A study commissioned by the European Regions Airline Association (ERA) and the European Business Aviation Association (EBAA) contends that changes to slot allocation rules proposed by the European Commission would penalize regional carriers, regional airports and business aviation operators and lead to job losses in Europe.
The January 23 study, conducted by consulting firm Mott MacDonald of Croydon, UK, said key areas of the EC’s impact assessment of the rule changes “are inadequately analyzed or include miscalculated or inaccurate economic and social benefit data.”
On December 1 the EC unveiled a “Better Airports” package of legislative measures on slot allocations, ground handling and noise designed to increase airport capacity and reduce delays. The commission said five European airports—Düsseldorf, Frankfurt, London Gatwick, London Heathrow and Milan Linate—now operate at capacity. At the current pace, 19 airports would reach capacity by 2030, leading to delays on 50 percent of all flights.
Under a 1993 EC regulation, slots are allocated to airlines for winter and summer seasons. Five slots allocated at the same time on the same day of the week during a season represents a series. If airlines use a series of slots 80 percent of the time they can retain it for the next season. The revised slot regulation would allow secondary trading of slots between airlines, increase the slot utilization threshold to 85 percent, and extend the length of the slot series from five weeks to 10 during winter and 15 during summer.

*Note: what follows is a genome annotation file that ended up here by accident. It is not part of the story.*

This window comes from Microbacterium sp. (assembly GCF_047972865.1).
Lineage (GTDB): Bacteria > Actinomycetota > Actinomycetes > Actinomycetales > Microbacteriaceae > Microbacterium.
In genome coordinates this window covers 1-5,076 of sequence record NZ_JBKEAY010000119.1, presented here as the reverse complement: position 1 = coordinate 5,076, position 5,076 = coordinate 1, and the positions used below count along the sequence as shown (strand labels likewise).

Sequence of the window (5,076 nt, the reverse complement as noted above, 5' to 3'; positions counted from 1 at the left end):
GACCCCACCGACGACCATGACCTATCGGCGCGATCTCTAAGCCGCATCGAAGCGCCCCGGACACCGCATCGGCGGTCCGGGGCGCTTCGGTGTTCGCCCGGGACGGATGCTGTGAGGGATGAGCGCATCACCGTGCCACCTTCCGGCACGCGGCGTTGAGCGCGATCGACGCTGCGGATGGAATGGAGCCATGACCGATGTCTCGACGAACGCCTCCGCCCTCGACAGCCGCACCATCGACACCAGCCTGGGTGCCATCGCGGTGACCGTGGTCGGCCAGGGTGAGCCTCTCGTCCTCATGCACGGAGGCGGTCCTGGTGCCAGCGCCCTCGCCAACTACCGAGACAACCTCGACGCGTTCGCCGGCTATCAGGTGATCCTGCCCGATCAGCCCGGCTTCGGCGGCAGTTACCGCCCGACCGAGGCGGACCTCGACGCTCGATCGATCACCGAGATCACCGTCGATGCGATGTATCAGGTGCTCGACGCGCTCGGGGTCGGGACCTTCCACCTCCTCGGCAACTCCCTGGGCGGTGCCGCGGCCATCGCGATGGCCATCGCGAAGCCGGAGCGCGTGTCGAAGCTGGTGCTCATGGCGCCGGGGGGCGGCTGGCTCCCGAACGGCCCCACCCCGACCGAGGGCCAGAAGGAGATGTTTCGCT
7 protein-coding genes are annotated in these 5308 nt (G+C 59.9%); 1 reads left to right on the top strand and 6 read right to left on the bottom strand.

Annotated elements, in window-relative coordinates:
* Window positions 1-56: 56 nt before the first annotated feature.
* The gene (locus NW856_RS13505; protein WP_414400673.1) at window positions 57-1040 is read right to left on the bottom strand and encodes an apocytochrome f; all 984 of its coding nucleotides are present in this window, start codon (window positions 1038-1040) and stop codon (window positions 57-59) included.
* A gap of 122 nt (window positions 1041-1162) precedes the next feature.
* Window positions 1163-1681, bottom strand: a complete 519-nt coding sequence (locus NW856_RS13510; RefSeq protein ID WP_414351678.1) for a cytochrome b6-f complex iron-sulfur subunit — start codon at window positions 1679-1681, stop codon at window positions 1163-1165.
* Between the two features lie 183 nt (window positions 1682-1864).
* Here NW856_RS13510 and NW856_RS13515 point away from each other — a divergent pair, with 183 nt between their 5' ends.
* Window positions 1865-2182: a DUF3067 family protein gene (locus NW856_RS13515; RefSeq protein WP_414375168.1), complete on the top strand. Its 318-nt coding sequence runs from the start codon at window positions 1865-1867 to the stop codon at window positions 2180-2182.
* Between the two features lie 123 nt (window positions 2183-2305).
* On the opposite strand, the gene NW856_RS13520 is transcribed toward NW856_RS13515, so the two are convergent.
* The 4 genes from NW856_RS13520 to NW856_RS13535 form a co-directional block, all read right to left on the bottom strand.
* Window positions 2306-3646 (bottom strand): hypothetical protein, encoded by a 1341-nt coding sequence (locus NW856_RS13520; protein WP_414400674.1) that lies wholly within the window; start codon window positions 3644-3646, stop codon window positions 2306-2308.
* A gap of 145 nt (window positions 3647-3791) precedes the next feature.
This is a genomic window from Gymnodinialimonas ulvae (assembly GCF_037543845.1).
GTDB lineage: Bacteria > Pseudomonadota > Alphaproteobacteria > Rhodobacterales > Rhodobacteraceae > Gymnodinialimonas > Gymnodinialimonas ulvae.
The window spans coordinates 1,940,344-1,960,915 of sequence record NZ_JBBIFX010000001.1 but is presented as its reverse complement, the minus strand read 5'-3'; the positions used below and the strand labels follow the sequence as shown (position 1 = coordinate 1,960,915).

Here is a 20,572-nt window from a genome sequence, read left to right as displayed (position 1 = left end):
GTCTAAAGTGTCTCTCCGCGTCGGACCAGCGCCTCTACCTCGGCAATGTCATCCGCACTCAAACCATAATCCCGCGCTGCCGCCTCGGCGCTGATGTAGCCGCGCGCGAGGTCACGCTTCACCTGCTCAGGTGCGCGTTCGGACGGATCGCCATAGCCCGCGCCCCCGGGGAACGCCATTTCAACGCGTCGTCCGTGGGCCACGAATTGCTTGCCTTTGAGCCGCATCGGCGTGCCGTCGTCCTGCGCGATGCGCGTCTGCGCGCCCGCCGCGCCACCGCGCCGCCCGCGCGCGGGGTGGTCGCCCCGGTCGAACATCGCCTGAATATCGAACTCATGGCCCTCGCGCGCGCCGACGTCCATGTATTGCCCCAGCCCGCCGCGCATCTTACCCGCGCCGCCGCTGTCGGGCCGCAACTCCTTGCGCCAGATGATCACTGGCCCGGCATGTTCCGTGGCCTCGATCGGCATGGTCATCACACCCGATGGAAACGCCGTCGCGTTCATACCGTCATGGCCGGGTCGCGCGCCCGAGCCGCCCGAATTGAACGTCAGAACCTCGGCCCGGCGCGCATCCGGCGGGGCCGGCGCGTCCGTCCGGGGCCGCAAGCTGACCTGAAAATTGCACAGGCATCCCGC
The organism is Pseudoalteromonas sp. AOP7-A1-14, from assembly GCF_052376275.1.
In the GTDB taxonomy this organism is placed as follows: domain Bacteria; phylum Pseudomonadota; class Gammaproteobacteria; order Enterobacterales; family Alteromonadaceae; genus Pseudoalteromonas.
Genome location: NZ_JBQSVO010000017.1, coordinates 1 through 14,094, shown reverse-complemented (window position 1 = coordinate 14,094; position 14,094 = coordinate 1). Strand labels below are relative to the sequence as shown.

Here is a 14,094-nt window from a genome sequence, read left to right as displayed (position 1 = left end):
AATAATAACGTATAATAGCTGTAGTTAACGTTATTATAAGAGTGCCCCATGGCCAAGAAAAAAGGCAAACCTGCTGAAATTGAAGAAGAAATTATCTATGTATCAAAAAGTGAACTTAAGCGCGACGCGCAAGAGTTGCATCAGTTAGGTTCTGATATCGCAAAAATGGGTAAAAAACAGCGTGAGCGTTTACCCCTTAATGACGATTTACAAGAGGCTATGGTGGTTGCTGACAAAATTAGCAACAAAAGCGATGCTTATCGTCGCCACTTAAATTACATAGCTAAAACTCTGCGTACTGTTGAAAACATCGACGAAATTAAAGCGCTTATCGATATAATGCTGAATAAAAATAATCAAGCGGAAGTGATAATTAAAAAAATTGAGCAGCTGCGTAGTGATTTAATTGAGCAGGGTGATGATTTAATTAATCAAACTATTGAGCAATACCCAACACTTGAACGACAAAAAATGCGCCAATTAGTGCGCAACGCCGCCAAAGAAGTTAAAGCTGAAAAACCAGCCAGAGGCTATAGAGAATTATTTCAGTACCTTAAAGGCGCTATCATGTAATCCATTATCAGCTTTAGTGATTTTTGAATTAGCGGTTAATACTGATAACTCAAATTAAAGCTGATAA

The EC said the revised regulation would allow the system to handle 24 million more passengers a year by 2025, pump up to €5 billion ($6.5 billion) into the European economy and create 62,000 jobs from 2012 to 2025.
But the Mott MacDonald study argues the revised rules would “clearly lead to a severe decline in air services and business aviation connectivity between the regions and major hub airports.” It said the changes are designed to increase throughput at a handful of congested airports located in more prosperous parts of the EU. Estimated net economic benefits of €2.8 billion to €5 billion “are considerable overestimates, as they fail to take account of disbenefits generated by the reduction of regional and business services,” it added.
The EC proposals must win approval from the European Parliament and member states before they become adopted. The ERA and EBAA said they have called on the EU government to reconsider some of the proposals. The associations said they will take their message to regional and national representatives across Europe “to ensure that the negative aspects of the proposed regulatory amendments are removed.”